Don't expect massive modifications to the 2006 version of Mercury's Mountaineer sport utility vehicle. Nevertheless, the SUV gets exterior refinements and an all-new interior. Available power running boards are integrated into the rocker panels. The Mountaineer and the closely related Ford Explorer have body-on-frame construction; both models were last fully redesigned for the 2002 model year.
The top Mountaineer engine is now a 292-horsepower, 4.6-liter V-8 with three valves per cylinder; it drives a six-speed-automatic transmission. In 2005, the available V-8 developed 239 hp.
Mercury says the Mountaineer has a stiffer frame with a revised front suspension and an all-new trailing-arm independent rear suspension. The brakes are bigger than before. The standard AdvanceTrac electronic stability system features Roll Stability Control. A DVD-based navigation system is available for the first time.
The center bumper section that sits directly below the signature waterfall grille displays a new satin-aluminum finish. Mercury says the front fascia and rectangular headlights suggest a subtle evolution in the company's design direction, with an emphasis on the vertically stacked front-end elements. Side cladding also is new.
The mirrors have a chamfered lower inside edge. A new liftgate is installed, and the back bumper has a satin-aluminum strip. Satin aluminum also is used to trim the power-retractable running boards. Standard wheels are 17 inches in diameter, but 18-inch wheels are optional. Built on a 113.7-inch wheelbase, the 2006 Mountaineer is 73.5 inches wide and measures 193.5 inches long overall.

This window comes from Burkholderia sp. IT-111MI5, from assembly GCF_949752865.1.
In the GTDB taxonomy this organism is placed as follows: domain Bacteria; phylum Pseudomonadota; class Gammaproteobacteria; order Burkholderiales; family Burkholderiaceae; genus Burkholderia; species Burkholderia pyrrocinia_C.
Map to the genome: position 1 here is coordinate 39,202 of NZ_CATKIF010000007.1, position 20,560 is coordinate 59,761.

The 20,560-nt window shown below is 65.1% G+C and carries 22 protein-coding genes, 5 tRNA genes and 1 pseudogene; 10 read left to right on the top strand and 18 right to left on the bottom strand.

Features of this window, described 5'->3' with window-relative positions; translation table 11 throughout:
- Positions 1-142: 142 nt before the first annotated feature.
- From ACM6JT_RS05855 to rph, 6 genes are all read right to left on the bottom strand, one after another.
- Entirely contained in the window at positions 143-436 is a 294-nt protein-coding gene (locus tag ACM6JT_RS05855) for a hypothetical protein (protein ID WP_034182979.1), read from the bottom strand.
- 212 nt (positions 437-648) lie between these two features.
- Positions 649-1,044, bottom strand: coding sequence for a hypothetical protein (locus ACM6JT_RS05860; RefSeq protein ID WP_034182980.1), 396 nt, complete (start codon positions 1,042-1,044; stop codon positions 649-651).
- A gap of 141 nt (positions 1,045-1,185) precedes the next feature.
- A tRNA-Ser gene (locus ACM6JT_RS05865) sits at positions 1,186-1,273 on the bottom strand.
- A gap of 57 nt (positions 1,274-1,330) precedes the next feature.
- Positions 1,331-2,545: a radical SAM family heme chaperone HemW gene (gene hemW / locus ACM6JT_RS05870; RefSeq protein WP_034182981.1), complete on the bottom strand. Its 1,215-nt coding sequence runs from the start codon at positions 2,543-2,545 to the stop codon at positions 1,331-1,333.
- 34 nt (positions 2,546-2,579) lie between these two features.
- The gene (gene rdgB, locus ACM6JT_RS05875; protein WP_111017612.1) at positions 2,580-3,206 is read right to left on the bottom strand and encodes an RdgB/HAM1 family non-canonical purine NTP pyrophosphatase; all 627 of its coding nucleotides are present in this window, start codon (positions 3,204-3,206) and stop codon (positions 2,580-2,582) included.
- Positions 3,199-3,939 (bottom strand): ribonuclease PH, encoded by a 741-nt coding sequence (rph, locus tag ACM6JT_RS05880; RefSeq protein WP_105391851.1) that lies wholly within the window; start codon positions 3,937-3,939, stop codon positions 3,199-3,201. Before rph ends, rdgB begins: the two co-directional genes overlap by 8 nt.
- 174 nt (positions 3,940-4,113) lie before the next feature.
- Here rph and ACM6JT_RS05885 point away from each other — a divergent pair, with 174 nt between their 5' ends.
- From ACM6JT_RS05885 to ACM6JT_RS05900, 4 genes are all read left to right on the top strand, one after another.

The Mountaineer can be fitted to carry up to five or seven occupants. Luxury and Premier models come with a flat-folding third-row seat. A power-fold feature for the third-row seat is available.
New standard cloth upholstery and optional leather are available. Three second-row seating choices are available: A 60/40-split bench seat is standard, while Luxury and Premier editions get a 60/40-split bench with reclining seatbacks or optional bucket seats with a center console.
The gear selector is now located in the console, and door release handles are now integrated into the end of the armrests. Analog gauges sit in a new instrument panel.
Under the Hood
The Mountaineer is available with one of two engines. The 4.0-liter V-6 develops 210 hp and 254 pounds-feet of torque; it teams with a five-speed automatic. The 4.6-liter V-8 generates 292 hp and 300 pounds-feet of torque and works with a new six-speed-automatic transmission. The Mountaineer can be equipped with either rear- or four-wheel drive.
Antilock brakes and side-impact airbags are standard, and side curtain-type airbags that protect first- and second-row occupants are optional.
Cars.com Expert Reviews
|Jim Flammang||Cars.com National||May 10, 2005|
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|Larry Printz||The Morning Call and Mcall.com||January 27, 2006|
|Matt Nauman||TheMercuryNews.com||January 6, 2006|
|Anita And Paul Lienert||The Detroit Newspapers||October 5, 2005|
|G. Chambers Williams III||Star-Telegram.com||September 7, 2005|
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